5 Common Problems of Hybrid Vehicles | Autostream Car Care

What are The Most Common Issues a Hybrid Car Experiences?

Are you the proud owner of a hybrid car? No matter what kind of hybrid vehicle you drive, you’ll want to be prepared for its common maintenance needs. Like standard vehicles, hybrids require regular reapair and service to maintain their peak performance. In addition to general maintenance services, however, hybrid drivers face a few other common issues.

  1. Weak Batteries. Hybrid car batteries are generally weaker than standard car batteries, which means they need replacement sooner. In the long run, this cost may not be substantial considering that drivers of hybrid vehicles typically spend less on gas, depending on their daily driving habits, but it is helpful to be prepared for nonetheless. Replacing a hybrid car’s battery is sometimes more costly than replacing a standard car’s as well.

  2. Oxygen Sensors. Both standard and hybrid cars use oxygen sensors to monitor the amount of unburned oxygen that is released through exhaust. High levels of oxygen in the exhaust signals a major problem with gas mileage, which can become costly over time with more frequent trips to the gas station. Replacing oxygen sensors can be a costly repair, but will save driver’s wallets in the long run from costly fuel inefficiency.

  3. Catalytic Converter. If you’ve ever had to replace the catalytic converter on your car, whether it was a hybrid or not, you know that it isn’t a minor service. Catalytic converter replacement can be costly depending on the specific vehicle and unfortunately, replacement in hybrid vehicles is one of their more costly repairs.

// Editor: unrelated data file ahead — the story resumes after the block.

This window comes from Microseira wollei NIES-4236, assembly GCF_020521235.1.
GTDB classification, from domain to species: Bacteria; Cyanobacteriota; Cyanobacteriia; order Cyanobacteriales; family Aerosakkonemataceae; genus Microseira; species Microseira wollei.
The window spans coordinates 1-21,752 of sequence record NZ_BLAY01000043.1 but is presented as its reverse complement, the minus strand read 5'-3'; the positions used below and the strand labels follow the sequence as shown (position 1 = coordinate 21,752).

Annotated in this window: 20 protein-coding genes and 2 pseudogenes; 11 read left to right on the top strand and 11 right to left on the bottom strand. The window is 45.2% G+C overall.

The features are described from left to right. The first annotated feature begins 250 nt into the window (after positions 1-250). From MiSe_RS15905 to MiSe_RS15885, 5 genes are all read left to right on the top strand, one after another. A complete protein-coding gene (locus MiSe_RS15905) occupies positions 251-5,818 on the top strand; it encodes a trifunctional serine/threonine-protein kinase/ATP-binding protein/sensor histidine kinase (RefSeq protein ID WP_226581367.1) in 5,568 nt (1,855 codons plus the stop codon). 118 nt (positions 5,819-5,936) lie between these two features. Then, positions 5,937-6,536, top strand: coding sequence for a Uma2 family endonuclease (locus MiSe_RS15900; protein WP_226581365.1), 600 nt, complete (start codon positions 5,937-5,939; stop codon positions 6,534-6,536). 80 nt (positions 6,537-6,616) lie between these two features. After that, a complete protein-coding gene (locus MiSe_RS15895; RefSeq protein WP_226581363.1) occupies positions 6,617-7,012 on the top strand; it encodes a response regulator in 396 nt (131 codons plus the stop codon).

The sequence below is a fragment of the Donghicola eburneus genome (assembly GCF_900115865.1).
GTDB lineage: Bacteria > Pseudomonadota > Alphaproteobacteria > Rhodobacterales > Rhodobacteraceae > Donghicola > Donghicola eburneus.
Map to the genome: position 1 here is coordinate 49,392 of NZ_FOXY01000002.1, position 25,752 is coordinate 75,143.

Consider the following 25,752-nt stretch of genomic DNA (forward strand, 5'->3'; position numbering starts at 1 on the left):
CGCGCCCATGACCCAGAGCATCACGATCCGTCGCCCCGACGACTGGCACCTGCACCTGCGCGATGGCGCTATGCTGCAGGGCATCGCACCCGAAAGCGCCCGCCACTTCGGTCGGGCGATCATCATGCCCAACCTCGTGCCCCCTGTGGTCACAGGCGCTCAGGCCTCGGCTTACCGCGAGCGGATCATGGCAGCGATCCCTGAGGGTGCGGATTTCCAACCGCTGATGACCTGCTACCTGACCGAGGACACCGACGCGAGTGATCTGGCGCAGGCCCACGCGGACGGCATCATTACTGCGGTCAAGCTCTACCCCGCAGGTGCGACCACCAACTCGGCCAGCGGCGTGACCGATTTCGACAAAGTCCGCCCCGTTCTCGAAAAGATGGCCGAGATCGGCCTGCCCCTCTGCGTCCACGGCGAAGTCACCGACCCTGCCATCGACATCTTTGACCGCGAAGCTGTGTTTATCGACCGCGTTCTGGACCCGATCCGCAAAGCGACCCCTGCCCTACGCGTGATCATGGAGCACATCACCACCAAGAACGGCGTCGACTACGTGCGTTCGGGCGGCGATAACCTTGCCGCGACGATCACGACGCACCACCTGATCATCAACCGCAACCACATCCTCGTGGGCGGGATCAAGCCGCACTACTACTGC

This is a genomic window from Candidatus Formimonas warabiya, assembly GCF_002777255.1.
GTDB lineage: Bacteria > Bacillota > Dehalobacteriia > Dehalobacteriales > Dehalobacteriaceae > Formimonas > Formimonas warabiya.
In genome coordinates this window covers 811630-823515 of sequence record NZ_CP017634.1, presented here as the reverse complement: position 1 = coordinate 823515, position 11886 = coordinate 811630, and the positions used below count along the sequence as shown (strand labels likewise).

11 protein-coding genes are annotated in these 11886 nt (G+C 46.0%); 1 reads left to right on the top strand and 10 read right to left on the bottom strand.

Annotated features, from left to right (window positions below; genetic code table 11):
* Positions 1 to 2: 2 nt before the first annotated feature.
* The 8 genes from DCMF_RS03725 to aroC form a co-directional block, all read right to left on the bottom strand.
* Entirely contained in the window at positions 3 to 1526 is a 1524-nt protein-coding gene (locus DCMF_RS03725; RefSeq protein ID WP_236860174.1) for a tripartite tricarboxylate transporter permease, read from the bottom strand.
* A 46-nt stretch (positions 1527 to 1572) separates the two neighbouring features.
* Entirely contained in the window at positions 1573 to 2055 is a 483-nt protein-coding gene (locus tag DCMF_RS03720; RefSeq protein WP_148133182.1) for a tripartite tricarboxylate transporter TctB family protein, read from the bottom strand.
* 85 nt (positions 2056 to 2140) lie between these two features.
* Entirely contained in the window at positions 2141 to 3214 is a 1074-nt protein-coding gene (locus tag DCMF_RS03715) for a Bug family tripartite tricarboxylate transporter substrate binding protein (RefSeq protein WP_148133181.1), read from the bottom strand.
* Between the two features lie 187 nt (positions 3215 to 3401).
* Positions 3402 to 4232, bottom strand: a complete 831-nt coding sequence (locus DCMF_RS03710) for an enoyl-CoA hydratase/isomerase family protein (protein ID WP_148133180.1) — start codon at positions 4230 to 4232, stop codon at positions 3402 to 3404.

4. Evaporative Emissions System. Hybrid drivers may also commonly encounter issues with leak or failures of the evaporative emissions system (EVAP). This system is responsible for controlling emissions and often requires replacement parts when valves or lines fail.

  5. Low Highway Gas Mileage. Hybrid vehicles uniquely capture energy through regenerative braking. When you hit the brakes, energy is released through heat. Unlike standard cars, hybrids use this energy to recharge their batteries to be used again. When hybrid drivers spend a lot of time cruising at highway speed without frequent stopping, the batteries don’t get recharged. This doesn’t harm fuel efficiency, but it doesn’t help it either. Essentially, hybrids cars perform similarly to compact cars on the highway.

Written by Doug Grills